Topsoil standard not enough for many schemes, soil experts say

Soil scientists Tim O'Hare Associates (TOHA) are warning specifiers and contractors not to rely solely on the British Standard for Topsoil - especially on difficult schemes.

A soil profile constructed by Tim O'Hare Associates at Queen Elizabeth Olympic Park. Image: Supplied
A soil profile constructed by Tim O'Hare Associates at Queen Elizabeth Olympic Park. Image: Supplied

The latest version (BS3882:2015) was released in April 2015 and complements the British Standard for Subsoil (BS8601:2013).

Although there are some positive changes in the new standard - such as amendments to parameters for Low Fertility Topsoil and the introduction of more detailed soil management advice - there is also a lot of small print, warned TOHA principal consultant Tim O'Hare.

There is also a series of notes to consider at the end of Table 1. Compliance with the parameters in Table 1 does not mean a topsoil is suitable for every landscape situation or application, O'Hare added.

"This standard is intended for use throughout the UK but will not necessarily pick up regional variations in rainfall or temperature or site-specific issues. We suggest using BS3882:2015 as a starting point for assessing topsoil, but possibly consider narrowing some of the tolerances of certain parameters if the project requires it.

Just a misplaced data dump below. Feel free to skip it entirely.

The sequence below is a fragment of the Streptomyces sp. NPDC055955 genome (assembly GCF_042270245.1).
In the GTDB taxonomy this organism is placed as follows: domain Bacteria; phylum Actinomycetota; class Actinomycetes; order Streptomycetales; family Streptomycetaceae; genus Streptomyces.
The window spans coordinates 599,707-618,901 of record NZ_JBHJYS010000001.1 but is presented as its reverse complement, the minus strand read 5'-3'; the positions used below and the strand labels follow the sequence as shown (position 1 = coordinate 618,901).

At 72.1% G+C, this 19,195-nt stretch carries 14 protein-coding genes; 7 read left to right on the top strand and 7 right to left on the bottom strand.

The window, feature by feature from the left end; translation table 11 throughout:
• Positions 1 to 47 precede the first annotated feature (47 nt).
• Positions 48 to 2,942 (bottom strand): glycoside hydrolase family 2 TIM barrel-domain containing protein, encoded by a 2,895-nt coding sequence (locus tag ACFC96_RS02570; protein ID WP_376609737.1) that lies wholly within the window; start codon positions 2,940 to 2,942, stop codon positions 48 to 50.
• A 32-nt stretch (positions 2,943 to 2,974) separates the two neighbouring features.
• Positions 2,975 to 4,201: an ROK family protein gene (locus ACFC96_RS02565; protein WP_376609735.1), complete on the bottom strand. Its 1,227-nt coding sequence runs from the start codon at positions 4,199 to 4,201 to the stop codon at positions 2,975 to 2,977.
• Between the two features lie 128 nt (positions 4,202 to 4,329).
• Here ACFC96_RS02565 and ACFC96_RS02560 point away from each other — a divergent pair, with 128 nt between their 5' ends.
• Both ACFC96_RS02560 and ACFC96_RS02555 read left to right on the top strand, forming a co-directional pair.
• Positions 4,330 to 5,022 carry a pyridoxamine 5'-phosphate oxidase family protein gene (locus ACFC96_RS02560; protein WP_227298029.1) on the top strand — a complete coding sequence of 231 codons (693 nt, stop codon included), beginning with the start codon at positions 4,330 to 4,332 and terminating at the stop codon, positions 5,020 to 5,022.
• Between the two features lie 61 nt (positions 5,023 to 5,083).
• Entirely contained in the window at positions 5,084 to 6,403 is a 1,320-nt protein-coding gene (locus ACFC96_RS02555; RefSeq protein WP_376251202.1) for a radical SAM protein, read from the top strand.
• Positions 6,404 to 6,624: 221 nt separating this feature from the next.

"For example, if a free-draining topsoil is required, we would recommend specifying the topsoil to have a high sand content, and possibly include a percolation test in the specification as an additional test parameter."

Potential contaminant tests

Additionally, and with reference to Table 1, Notes 3 and 4, there is a definite requirement to determine the levels of potential contaminants that pose a threat to human health and the environment. These must be analysed for in addition to the parameters set out in Table 1.

Potential contaminant tests are often required to comply with planning conditions (e.g. a site's remediation strategy) or to satisfy the requirements of associated third parties such as the NHBC.

O'Hare said: "We strongly recommend always testing topsoil for contaminants to demonstrate its wider compliance with industry standards. This is something that is often missed by many soil testing companies and ultimately means that their tests are not fully compliant with the standard."

Additional tests

In many cases, other laboratory tests are needed along with those required for BS3882:2015. For example, a common topsoil test is 'detailed particle size analysis' where the portion of sand is further split into five size classes (very fine, fine, medium, coarse, very coarse sands). This enables a more detailed assessment of how the topsoil will perform once laid with respect to drainage, aeration and compaction.

A topsoil with a 'wide particle size distribution' can suffer from particle interpacking, which results in compaction and poor drainage. Conversely, a topsoil with a 'narrow particle size distribution' (i.e. most sand particles falling into one or two of the sand classes) is likely to have free-draining properties and be more compaction resistant.

O'Hare concludes: "The important thing to remember when requesting topsoil analysis is to make sure the testing covers all aspects of your specification and to consider the specific use of the topsoil. The likelihood is that testing just to the BS may not be sufficient for many schemes. "

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